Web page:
By Naveen Rajeev (28 Nov 2012)
A delicious Indian Pi
A boy and a tiger in a stranded boat. Hmm...Now how interesting can that be.
Everything. For the naive, the title is just too timid to fool you to think of another story of a stranded guy (if anyone told you that already), as sooner you realize the scenes and the walls around you take a life of spellbinding artistic imagery and spectacular scenery of an Indian boys amazing adventure of self realization.
As colorful as the nation he comes from, Pi's life is injected with the faiths of all the major religions. Set in sun soaked Pondicherry vividly portrayed basking in colonial inspired lifestyle and architecture, Pi realizes early in life from his mother the playful antics of the Lord Krishna and tribulations, from a Priest, of the Son of God; to praying to Allah, all at once, to the disdain of his rational zoo owner Father.
Armed with the self knowledge that there is a soul in every living being, Pi is put to a horrendous test of faith when he loses all that holds dear to him and tragedy strikes on his exodus family, as he leaves behind an innocent love story on Indian shores. In midst of the ship wrecking storm (superbly done in 3D), a cue is set forth to the audience when Pi shouts out "who let the animals out" which has surprising revelations at the end.
And thence the stage is set for the ordeal, fear, bitter struggle of life and death between a tiger and a 17 year old boy.
It dawns up on Pi that it's in God's creation the tigers and its like are carnivorous with no fault of their own. To avoid being the next bait to a hungry Bengal Tiger, Pi takes the life of a fish. His agony of snuffing out another life (being a pure Hindu vegetarian himself) is taken by Pi as one of God's many tests. Magnificently portrayed in luminescent and glowing waters of the Pacific, Ang Lee shows one bigger species usurped by a far bigger one in a never ending cycle of life and death that we are all enslaved to. Animals are not categorized as animals but given a distinct name, and we, well, just happened to be higher in the food chain due to power of reasoning. Pi, the Hindu boy with a French name and Richard Parker the tiger, are no different - reflections of oneself in the other, as Pi puts it. But the ending comes as a whimper, like a balloon inflated to the hilt just squeaks away with dead flat climax that I thought initially was a rude joke until everyone around me went dead serious. :S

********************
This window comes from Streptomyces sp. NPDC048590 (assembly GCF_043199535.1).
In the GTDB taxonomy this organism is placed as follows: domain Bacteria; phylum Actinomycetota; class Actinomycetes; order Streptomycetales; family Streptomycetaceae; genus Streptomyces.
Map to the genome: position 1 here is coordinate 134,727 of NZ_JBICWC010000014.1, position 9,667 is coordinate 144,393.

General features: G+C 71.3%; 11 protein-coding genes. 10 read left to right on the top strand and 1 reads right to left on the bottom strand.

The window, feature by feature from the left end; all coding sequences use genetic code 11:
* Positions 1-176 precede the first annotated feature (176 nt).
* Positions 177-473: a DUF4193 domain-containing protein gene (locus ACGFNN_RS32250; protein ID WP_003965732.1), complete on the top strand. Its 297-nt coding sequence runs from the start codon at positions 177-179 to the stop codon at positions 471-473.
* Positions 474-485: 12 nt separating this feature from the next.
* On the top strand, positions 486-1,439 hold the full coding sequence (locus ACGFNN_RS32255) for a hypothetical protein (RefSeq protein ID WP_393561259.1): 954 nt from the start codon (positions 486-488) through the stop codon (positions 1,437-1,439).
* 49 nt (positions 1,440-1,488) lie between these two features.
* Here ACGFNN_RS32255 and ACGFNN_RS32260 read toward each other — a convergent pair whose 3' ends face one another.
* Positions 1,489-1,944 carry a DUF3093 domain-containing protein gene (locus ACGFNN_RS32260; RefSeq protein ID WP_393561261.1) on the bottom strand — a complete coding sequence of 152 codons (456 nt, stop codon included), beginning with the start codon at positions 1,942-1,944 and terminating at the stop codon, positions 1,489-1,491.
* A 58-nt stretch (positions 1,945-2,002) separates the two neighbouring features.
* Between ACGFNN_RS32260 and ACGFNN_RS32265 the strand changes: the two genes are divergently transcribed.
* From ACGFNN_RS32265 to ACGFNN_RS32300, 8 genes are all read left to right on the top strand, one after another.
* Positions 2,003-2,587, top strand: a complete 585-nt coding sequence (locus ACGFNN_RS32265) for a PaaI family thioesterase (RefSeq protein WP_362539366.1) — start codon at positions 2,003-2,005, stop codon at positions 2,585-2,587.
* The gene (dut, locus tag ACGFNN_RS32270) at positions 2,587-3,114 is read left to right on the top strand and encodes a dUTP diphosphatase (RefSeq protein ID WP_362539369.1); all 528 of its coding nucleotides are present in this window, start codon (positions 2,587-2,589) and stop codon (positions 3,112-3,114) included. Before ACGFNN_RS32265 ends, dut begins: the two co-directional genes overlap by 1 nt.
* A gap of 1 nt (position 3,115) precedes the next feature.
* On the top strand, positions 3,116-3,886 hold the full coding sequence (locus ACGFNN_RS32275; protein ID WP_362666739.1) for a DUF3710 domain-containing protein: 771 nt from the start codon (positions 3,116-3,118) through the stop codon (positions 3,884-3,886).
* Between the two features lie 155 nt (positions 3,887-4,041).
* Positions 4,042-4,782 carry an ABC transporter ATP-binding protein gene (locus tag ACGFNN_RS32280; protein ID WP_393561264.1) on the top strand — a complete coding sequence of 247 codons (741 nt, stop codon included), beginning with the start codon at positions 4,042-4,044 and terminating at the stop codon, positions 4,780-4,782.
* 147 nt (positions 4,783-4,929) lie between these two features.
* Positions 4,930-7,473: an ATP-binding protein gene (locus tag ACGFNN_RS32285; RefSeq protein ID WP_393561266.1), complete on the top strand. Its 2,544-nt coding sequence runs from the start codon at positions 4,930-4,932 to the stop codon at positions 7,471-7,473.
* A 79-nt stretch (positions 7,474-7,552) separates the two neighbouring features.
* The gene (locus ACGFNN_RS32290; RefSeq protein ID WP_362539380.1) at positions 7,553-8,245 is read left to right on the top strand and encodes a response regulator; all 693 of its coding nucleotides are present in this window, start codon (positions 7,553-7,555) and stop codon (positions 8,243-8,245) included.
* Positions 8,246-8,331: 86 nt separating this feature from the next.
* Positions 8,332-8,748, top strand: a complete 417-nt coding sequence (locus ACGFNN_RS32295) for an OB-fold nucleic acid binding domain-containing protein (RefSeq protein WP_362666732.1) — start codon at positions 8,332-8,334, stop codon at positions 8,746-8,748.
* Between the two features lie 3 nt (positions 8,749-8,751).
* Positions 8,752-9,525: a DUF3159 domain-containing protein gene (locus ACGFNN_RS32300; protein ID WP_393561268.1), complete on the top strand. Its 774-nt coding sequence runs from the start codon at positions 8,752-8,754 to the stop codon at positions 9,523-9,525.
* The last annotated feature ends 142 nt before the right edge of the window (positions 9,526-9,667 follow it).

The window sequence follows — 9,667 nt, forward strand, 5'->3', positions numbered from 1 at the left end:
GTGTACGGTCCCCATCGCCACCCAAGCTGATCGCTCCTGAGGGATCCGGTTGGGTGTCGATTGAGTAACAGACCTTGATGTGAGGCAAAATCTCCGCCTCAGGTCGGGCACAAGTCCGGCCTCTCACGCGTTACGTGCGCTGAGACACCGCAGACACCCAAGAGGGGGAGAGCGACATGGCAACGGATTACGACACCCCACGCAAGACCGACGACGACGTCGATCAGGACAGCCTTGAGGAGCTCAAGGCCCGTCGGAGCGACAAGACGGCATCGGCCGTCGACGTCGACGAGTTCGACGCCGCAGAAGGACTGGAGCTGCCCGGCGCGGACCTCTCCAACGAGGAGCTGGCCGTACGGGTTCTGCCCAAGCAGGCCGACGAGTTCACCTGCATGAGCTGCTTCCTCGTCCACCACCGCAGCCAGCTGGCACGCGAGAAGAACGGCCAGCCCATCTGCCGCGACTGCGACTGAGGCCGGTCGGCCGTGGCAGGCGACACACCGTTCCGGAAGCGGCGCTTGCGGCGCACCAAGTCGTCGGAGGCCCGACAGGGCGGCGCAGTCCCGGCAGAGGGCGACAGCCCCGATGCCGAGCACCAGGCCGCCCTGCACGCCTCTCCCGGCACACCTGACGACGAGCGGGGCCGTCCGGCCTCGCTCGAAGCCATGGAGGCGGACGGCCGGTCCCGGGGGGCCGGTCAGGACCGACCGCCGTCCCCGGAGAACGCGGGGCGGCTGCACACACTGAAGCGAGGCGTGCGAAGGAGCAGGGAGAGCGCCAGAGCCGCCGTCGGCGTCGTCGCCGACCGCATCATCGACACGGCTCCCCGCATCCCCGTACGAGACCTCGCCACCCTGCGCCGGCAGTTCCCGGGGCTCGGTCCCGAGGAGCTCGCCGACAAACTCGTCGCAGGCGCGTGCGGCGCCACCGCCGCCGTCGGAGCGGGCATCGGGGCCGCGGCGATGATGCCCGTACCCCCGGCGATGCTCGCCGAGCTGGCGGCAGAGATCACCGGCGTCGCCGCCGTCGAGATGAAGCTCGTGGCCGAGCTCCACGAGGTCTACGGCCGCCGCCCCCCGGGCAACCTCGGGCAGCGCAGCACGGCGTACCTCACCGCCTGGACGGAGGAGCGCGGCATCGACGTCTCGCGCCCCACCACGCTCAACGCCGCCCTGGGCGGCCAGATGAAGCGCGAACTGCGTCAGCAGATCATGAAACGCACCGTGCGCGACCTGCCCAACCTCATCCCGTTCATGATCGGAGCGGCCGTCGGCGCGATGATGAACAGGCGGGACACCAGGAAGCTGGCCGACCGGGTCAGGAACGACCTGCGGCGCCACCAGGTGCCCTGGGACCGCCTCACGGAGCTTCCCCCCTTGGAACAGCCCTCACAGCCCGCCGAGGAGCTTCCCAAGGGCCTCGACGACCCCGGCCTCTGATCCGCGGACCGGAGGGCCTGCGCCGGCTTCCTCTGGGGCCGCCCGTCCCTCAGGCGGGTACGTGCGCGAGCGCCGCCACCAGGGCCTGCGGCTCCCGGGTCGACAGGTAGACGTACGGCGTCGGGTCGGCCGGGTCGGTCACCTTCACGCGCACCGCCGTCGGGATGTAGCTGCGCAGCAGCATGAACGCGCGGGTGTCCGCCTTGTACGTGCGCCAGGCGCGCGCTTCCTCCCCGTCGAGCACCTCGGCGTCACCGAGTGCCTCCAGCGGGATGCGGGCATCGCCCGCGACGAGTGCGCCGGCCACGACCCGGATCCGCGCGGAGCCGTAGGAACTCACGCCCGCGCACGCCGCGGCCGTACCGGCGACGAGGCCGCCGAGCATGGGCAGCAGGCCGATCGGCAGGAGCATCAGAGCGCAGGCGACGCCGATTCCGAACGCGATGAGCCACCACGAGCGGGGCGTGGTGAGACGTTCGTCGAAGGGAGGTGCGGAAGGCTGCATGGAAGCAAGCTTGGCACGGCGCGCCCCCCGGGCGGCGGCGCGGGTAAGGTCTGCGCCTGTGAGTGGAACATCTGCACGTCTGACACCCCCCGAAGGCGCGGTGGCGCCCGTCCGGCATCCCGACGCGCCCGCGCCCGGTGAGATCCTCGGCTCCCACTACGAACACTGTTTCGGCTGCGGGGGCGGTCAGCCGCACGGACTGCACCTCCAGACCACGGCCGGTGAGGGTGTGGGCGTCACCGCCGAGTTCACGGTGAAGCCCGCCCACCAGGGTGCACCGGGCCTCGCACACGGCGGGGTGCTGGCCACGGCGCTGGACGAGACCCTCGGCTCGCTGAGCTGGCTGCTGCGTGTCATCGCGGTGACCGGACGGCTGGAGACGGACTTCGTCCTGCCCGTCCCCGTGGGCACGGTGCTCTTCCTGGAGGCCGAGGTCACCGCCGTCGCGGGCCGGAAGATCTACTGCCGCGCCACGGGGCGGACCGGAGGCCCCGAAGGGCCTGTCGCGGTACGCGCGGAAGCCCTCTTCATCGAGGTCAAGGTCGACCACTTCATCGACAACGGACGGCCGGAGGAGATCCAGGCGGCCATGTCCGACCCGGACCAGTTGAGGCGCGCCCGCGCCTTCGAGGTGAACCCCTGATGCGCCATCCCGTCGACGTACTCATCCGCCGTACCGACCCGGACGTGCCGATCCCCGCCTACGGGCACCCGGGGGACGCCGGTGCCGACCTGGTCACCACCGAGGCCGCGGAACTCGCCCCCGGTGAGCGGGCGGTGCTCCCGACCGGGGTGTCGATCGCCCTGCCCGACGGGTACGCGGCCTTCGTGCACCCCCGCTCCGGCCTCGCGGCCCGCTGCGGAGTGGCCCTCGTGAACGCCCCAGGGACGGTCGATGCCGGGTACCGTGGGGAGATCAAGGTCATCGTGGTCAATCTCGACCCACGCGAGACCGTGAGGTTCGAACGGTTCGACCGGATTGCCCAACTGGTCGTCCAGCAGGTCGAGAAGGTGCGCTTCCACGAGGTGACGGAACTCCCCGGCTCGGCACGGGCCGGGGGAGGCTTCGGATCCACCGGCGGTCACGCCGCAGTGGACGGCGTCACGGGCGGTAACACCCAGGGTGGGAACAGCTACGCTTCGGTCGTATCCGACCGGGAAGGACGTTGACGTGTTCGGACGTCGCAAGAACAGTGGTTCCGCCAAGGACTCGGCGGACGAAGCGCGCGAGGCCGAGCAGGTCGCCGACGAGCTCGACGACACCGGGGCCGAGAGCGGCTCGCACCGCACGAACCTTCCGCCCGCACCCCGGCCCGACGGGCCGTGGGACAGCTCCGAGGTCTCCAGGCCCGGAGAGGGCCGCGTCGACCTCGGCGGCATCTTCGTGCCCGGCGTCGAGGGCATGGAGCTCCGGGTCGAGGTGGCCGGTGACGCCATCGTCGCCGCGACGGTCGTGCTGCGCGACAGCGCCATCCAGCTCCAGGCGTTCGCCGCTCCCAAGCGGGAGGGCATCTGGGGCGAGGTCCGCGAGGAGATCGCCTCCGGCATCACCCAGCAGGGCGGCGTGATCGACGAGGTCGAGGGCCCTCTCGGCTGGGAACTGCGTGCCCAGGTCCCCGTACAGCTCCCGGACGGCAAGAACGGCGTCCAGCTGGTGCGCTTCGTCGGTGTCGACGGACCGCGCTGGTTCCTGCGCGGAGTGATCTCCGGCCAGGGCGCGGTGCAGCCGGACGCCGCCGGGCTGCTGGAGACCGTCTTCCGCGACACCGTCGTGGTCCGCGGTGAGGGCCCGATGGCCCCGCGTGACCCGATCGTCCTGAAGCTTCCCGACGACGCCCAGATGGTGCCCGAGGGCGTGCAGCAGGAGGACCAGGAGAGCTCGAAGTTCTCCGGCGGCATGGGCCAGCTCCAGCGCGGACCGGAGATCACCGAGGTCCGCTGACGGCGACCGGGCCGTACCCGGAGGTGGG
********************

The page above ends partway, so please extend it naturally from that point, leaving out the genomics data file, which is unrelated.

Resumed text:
There is no need for a note on Irfan Khans acting. He is so much at ease with his Hollywood stars and Tabu played the perfect mother. What was indeed as spectacular to watch was this boy who did a great job for a newbie.
Its been ages since India has been told with so much positive vibes.It could be Vedic karma or his Asian lineage that this movie had to go through the rejections of 3 directors before Ang Lee tamed it. The canvas was Ang Lee for the taking. Brush strokes of far reaching clouds and still ocean coming to life with flying fishes; it wouldn't be surprising if he just walks away with the golden statuette in the coming months.
All said and done, this is an experience not to be missed in 3D (which I'm usually not a big fan of) bringing to life fascinating islands you wont find in an Attenborough video and the species of the abyss James Cameroon can only dream to see, that makes it a humbling experience - Life of Pi portrays the strokes of God's beings and His never ending mavericks of the cosmos.
At the end we, just by accident, will end up believing an incredulously told story.